Election Response from Bishop Fairley

November 11, 2016

Brothers and sisters in Christ; like many of you, I continue to reflect and pray deeply for our nation and world in this time of political transition. In these prayers the words of the prophet Micah stir in my spirit; “He has shown, O mortal, what is good; and what does the Lord require of you but to do justice, and to love kindness, and to walk humbly with your God?” (Micah 6:8)

With any change of leadership, there comes a sense of anxiety. What keeps me centered and non-anxious is the simple truth that in Jesus Christ, God’s final word of hope, love, peace and justice are ultimately spoken. With this knowledge and assurance, it is imperative that we let go of our fear and anxiety, and in bold, courageous ways live life together rightly and well. It is my prayer that there is a willingness in our hearts, minds and soul to let go of hatred and strife and live into God’s desired future of reconciliation, restorative justice and shalom for all creation.

However, before kingdoms change, people must change. In the days ahead, it will be those ordinary, small and seemingly insignificant acts of random kindness, peace, love and justice done in the name of Jesus Christ that will heal us. We fold our hands in prayer for all our leaders, both outgoing and newly elected, that they might lead with the words of Micah 6:8 in their hearts and souls.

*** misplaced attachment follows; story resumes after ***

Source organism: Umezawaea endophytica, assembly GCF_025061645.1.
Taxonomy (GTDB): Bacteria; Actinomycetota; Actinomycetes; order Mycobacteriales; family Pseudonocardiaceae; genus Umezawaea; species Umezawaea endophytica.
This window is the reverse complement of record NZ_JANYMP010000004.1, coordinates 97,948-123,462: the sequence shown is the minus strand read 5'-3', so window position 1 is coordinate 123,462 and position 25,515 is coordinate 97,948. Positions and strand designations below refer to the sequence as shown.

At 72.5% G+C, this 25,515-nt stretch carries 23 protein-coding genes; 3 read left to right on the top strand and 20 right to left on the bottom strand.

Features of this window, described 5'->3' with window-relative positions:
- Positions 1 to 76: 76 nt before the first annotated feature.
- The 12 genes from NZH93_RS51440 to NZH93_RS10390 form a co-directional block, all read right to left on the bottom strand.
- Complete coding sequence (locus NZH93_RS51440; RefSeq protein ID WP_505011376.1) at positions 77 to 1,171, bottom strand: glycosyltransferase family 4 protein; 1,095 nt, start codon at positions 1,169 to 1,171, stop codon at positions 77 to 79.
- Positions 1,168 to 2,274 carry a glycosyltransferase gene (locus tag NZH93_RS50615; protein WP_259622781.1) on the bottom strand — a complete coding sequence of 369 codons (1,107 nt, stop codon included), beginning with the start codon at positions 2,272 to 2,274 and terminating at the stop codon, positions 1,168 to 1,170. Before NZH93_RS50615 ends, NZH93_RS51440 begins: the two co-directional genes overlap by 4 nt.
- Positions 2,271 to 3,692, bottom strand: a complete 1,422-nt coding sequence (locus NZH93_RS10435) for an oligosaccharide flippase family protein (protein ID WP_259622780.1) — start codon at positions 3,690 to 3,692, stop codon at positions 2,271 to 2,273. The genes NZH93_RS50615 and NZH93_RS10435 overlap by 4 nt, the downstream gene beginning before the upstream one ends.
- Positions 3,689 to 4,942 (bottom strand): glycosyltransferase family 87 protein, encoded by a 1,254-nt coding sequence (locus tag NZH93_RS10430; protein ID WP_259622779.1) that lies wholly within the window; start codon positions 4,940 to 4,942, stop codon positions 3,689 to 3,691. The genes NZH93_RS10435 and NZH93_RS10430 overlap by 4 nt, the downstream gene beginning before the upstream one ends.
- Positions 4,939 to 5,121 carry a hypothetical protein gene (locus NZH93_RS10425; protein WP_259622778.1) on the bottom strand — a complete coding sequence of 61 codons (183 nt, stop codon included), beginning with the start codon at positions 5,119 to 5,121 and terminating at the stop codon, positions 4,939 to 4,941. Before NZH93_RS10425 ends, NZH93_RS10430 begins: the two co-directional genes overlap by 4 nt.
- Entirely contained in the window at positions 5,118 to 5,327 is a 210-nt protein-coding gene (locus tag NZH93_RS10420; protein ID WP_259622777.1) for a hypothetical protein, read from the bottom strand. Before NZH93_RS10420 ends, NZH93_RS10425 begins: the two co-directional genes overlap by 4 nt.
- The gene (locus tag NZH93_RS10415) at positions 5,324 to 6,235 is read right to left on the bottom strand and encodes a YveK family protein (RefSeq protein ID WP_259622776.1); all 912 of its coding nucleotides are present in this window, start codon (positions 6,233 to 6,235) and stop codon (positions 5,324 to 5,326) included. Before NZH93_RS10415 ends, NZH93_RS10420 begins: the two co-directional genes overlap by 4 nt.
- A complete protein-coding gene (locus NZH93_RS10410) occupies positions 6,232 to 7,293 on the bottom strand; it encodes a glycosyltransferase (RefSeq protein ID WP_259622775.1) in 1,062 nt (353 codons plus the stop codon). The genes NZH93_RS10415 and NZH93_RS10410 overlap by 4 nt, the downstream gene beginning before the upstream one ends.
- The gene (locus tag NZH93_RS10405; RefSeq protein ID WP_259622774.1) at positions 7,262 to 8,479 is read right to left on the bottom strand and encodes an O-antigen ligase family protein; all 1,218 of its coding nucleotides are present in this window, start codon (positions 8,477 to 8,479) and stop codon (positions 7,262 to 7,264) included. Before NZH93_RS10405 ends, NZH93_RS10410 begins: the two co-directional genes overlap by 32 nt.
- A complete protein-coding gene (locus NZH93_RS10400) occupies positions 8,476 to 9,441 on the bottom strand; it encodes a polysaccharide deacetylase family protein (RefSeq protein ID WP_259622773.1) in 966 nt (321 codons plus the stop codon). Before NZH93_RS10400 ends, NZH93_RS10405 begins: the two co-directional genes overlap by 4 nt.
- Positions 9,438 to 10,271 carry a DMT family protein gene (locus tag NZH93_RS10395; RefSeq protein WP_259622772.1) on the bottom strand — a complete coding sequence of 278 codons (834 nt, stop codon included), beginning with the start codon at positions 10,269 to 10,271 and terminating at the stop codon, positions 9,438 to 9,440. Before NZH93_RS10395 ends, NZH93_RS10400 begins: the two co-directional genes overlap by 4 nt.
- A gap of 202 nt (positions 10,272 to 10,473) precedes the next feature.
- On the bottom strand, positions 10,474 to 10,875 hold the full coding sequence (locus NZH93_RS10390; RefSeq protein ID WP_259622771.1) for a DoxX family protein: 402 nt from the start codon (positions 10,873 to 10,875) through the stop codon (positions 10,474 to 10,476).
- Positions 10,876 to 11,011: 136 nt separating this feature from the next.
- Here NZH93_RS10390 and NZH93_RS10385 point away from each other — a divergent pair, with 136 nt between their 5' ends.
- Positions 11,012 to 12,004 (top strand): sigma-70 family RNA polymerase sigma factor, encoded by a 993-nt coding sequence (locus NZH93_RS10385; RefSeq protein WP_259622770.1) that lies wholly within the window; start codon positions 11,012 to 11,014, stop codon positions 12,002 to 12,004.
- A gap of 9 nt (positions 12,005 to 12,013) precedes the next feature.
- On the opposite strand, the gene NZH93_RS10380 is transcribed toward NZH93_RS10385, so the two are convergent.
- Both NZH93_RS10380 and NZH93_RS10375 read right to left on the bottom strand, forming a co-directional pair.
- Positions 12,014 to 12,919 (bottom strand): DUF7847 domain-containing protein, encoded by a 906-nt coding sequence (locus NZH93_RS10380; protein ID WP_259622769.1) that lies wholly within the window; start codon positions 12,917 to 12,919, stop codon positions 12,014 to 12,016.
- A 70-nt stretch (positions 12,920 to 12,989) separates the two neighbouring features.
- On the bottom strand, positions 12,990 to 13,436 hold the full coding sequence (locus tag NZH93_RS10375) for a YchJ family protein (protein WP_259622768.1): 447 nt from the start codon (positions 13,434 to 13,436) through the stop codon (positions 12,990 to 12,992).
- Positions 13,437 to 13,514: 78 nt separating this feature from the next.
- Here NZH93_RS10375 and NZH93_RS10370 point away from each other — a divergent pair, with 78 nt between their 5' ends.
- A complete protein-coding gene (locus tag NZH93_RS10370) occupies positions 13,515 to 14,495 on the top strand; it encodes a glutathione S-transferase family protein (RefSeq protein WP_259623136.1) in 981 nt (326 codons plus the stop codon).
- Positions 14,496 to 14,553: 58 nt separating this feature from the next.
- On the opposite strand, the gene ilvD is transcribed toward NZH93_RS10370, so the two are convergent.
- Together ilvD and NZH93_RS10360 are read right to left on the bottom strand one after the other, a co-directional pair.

Recently, during a Council of Bishops gathering, I, along with the entire Council of Bishops of the United Methodist Church, signed a Bible for the new president without ever knowing who that would be. It was one of the most humbling things I’ve ever done. Regardless of what I thought or felt about Donald Trump or Hillary Clinton, one of them was going to receive a Bible that I’d signed. It was a moment of true grace, a grace that I believe will be sufficient even in these times of transition. Therefore, it is my prayer that both we and our new president-elect will find in that Word guidance for the journey.

Tomorrows will continue to come, and what we as a people of God choose to do with those tomorrows will determine what the world and our nation will look and live like. We must refuse to allow evil to control us. We must be determined not to be held in the bondage of hate and fear any longer.

When it appears that the Good Fridays of life will consume us in their grip of oppression, depression, grief, anger, hurt or violence, may we together model the prayer of the African American mystic Howard Thurman; “Lord open unto me (us) light for our darkness, courage for my (our) fear, hope for my (our) despair, peace for my (our) turmoil, strength for my (our) weakness, love for my (our) hates.”  -Howard Thurman

In Christ,

Bishop Leonard E. Fairley
Resident Bishop, Louisville Area